Utah Gov. Mike Leavitt (R) is President George W. Bush’s choice to head the Environmental Protection Agency. Bush announced the nomination Aug. 11 in Colorado while visiting Western states to boost his environmental image.

The announcement was a surprise to agency watchers. Leavitt had not been mentioned as a possible candidate to succeed former N.J. Gov. Christine Todd Whitman (R) when she resigned her post as EPA administrator effective June 27. Marianne L. Horinko, who heads the EPA office that oversees the Superfund program, has been acting administrator since July 11.

Leavitt must be confirmed by the Senate. Two Democratic senators seeking to oppose Bush in the 2004 presidential election, John Kerry of Massachusetts and Joseph I. Lieberman of Connecticut, say they will use Leavitt's confirmation as a platform to spotlight Bush's environmental record.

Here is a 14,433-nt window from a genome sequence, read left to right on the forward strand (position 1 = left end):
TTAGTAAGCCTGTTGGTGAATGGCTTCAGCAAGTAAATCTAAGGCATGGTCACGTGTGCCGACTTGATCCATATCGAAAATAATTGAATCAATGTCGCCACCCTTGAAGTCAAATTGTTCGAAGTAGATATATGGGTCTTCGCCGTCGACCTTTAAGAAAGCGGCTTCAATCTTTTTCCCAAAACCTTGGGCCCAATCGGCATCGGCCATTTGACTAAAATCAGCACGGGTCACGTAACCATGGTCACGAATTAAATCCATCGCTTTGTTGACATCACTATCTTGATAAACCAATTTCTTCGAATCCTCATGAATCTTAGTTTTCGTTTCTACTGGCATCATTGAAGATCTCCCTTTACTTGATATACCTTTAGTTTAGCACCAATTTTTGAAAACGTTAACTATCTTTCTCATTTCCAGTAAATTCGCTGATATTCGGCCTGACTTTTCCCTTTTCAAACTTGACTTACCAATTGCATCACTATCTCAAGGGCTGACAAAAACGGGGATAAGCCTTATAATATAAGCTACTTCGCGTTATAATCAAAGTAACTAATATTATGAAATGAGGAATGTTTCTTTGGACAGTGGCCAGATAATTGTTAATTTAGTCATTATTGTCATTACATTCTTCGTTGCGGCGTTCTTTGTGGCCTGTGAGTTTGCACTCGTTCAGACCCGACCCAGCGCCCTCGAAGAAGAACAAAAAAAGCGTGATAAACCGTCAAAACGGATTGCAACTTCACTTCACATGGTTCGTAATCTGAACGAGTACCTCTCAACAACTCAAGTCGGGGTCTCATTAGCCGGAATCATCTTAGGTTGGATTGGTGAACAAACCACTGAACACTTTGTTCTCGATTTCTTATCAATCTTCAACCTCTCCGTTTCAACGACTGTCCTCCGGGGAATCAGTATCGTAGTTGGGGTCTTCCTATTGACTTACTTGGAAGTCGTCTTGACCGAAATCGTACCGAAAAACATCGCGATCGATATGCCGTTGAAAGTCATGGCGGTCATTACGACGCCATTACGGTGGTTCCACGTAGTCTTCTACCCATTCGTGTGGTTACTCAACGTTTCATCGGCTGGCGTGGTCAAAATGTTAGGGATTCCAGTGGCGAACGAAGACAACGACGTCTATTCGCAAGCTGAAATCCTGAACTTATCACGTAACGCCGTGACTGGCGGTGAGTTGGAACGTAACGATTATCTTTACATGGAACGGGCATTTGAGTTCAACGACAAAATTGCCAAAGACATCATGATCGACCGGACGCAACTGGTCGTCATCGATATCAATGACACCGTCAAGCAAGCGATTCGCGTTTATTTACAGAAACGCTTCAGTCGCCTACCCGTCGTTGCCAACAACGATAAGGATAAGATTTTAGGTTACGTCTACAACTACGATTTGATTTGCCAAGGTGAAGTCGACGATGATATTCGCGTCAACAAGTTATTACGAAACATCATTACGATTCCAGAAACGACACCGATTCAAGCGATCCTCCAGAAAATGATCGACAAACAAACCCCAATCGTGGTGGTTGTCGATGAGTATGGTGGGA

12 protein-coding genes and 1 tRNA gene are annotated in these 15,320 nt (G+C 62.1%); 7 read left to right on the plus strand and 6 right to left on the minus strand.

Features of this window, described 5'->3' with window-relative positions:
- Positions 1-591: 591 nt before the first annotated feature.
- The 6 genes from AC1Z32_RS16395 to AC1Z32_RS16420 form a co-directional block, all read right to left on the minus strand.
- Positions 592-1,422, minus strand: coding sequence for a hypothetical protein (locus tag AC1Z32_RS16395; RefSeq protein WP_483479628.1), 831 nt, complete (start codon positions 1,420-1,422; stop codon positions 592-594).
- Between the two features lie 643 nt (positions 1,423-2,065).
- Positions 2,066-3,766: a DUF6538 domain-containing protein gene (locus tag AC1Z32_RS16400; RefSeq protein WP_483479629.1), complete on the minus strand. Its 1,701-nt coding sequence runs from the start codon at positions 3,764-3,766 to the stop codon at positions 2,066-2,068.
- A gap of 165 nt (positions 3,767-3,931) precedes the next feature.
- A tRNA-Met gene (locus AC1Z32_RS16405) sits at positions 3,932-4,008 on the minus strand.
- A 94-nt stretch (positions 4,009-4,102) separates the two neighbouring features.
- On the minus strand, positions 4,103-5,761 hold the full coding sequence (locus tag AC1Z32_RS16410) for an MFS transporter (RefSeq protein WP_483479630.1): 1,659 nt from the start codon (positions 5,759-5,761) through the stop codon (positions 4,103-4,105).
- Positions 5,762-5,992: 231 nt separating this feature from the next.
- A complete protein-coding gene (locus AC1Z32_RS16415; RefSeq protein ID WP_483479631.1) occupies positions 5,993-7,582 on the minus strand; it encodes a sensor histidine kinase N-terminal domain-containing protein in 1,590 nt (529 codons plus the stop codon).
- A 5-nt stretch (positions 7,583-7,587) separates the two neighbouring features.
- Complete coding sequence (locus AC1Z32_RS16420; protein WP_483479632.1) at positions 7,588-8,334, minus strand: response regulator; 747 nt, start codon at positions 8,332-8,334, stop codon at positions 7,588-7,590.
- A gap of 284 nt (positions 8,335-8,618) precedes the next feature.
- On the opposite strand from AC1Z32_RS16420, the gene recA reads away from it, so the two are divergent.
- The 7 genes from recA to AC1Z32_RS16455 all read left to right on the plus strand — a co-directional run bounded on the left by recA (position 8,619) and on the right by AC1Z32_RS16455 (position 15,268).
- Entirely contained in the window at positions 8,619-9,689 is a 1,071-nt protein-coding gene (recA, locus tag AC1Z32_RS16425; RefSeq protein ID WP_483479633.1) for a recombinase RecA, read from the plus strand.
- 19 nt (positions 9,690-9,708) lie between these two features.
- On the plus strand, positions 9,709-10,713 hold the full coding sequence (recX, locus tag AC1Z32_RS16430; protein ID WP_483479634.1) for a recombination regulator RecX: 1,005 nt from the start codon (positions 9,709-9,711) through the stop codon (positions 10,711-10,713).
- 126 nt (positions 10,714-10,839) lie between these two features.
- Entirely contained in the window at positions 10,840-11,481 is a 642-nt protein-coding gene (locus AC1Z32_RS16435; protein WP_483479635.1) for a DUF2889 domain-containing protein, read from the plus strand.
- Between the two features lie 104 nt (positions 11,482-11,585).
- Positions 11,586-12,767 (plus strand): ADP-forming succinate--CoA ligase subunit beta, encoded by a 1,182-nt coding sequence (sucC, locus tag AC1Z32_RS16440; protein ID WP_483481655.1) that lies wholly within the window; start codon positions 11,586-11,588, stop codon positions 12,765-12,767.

Leavitt, a former businessman who is in his third term as governor, is an advocate of states rights and is expected to work to shift environmental regulations out of Washington.

Bush praised Utah’s environmental record under Leavitt’s leadership, noting that the state now "meets all federal air quality standards" and has the nation’s cleanest watersheds.